”She had a black eye, and she was bawling,” the singer remembers, her own eyes widening. ”I had heard about domestic abuse, but that was when it became real. Obviously, that influenced [the 2008 hit] ‘Gunpowder and Lead.”’ Lambert is currently licensed to carry a handgun — on her forearm, there’s a tattoo of two entwined revolvers emblazoned with angel wings — and she says that knowing she can defend herself makes her feel safe.
Her background may help explain why the singer mostly refuses to sing sentimental love songs. When she and Shelton married on a ranch outside San Antonio in May, they walked back up the aisle to Roy Rogers and Dale Evans”’Happy Trails” and served venison from deer they’d killed themselves. ”It was exactly what I wanted,” Lambert recalls. ”Everything was perfect.” But after the ceremony, she confesses, ”I had this panic attack, like, ‘I don’t know if I want to be a housewife! Oh my God! I’m a rock star. I can’t do this!”’
That anxiety is reflected on Four the Record: When she harmonizes with her husband, she does it on ”Better in the Long Run,” a melancholy but resolute song about a couple who can’t stay together. (Lady Antebellum’s Charles Kelley, a co-writer on the song, explains, ”Miranda is not always keen on singing something too mushy.”)
On ”Same Old You,” a woman calls off her engagement, and the Patty Loveless-aided ballad ”Dear Diamond” is a mea culpa from a bride who’s cheating on the guy who put that rock on her finger.
”Diamond” in particular might raise a few eyebrows. Shelton was still married to his first wife, Kaynette Williams, when he met Lambert in 2005. The two were matched up to perform ”You’re the Reason God Made Oklahoma” for a special on CMT, and the chemistry was instant. ”I knew better, like, this is off-limits,” a teary-eyed Lambert told Dateline in August. ”My parents are private investigators, for God’s sake. I’ve seen this my whole life — affairs.”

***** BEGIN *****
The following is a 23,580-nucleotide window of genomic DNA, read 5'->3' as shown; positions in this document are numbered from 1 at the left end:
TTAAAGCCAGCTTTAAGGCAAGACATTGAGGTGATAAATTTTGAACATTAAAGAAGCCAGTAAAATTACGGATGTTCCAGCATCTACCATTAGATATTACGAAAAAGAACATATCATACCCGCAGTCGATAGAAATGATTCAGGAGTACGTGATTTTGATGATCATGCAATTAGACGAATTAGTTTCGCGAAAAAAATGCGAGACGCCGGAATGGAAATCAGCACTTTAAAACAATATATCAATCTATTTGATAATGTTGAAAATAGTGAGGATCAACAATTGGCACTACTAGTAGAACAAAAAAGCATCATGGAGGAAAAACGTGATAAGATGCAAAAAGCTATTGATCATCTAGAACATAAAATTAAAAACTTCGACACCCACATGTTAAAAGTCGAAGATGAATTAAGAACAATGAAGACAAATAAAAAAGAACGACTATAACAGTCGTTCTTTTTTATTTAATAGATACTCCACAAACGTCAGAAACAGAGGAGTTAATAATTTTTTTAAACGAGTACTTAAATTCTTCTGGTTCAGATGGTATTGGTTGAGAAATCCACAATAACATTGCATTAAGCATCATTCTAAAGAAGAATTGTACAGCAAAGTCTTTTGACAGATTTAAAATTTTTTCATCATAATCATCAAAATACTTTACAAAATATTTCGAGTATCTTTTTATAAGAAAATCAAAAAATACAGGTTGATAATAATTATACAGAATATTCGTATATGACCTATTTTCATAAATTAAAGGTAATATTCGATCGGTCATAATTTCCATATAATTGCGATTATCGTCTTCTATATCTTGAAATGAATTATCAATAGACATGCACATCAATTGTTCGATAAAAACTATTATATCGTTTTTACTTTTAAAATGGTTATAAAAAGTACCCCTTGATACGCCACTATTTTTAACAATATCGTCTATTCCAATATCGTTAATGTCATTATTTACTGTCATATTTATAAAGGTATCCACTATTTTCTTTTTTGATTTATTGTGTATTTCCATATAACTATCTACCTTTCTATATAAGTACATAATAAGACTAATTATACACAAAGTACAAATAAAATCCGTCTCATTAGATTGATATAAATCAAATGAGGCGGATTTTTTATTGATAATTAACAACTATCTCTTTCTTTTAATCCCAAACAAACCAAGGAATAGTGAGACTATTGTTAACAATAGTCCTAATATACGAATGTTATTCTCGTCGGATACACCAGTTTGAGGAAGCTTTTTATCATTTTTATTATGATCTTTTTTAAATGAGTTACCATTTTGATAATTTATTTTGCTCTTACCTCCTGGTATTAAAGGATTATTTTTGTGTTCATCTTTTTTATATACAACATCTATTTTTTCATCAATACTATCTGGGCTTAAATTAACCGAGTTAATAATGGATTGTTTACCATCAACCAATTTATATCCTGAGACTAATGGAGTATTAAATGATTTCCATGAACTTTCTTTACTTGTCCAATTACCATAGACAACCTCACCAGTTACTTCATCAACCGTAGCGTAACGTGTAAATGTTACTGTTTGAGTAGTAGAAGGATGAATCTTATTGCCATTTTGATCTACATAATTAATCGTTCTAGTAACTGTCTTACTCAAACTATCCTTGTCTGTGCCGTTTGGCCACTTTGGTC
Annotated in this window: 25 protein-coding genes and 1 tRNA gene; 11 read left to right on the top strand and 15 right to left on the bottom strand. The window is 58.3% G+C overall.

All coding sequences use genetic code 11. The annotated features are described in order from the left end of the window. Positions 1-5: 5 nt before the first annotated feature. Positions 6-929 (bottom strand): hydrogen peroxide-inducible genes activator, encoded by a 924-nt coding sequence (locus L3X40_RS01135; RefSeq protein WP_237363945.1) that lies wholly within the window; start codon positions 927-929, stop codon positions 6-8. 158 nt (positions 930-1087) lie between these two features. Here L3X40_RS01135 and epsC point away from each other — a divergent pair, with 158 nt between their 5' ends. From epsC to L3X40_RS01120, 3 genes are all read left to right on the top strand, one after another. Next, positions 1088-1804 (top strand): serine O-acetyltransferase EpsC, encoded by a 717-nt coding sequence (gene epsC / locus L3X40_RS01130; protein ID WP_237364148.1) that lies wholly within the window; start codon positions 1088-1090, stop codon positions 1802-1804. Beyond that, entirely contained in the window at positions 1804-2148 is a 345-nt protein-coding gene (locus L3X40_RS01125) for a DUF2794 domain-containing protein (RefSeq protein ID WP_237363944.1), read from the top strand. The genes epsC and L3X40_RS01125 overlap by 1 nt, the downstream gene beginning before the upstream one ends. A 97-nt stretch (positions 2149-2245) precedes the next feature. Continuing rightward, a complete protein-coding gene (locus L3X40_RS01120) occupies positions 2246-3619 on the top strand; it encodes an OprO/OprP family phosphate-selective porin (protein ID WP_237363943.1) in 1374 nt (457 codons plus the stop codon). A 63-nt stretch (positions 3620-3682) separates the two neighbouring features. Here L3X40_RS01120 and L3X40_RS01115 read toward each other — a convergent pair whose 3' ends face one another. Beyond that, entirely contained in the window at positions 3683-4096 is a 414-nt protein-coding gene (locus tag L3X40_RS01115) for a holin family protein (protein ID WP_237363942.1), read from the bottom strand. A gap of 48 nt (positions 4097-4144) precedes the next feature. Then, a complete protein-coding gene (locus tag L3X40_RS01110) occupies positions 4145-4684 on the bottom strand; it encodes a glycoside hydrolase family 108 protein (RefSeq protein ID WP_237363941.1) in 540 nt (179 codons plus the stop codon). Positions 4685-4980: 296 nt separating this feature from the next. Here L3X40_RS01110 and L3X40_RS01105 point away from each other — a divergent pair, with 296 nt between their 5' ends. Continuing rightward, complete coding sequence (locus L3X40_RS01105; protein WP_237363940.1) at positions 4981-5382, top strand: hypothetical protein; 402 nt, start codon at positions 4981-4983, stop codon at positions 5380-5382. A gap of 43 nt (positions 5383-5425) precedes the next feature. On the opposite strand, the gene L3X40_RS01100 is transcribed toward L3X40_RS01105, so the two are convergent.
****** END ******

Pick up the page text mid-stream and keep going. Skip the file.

She may still be wrapping her head around the institution of marriage, but it’s clear that Lambert and Shelton are happy together. In July, when Shelton was booked to perform on the Today show the same day that Lambert was booked on Good Morning America, they sparred on Twitter about which one would get the bigger audience. Lambert had the more compelling argument: “I have boobs.” To which Shelton replied, “True, but only two.” (He won.)
“Blake’s hilarious,” she says. “I used to take myself way too seriously. Being with him has made me come off of that.” And yet, becoming Mrs. Shelton hasn’t changed her obsession with love-gone-wrong stories. Even now, when she’s on the tour bus with Pistol Annies, she still loves watching Snapped, Oxygen’s true-crime show that profiles female killers. ”These women will put antifreeze in Gatorade and give it to their husbands!” she exclaims. ”They’re hardcore!”
Then her voice gets quiet. ”It’s so weird,” she murmurs. ”I watched one about this woman whose husband had been beating the crap out of her for years. Finally, one day she shot him in the bedroom and shut the door — and left him there for two years. The road it happened on was County Road 233.” She waits a beat. ”That was where the guy gets shot in my song ‘Gunpowder and Lead.”’
Does she feel responsible? She laughs. ”You know, women have come up to me and said, ‘You gave me the courage to leave after 10 years of him hitting me.’ That’s the best compliment I could get.”
She stops, suddenly aware of her words. ”But don’t shoot him,” she adds, grinning. ”Or don’t blame it on me if you do.”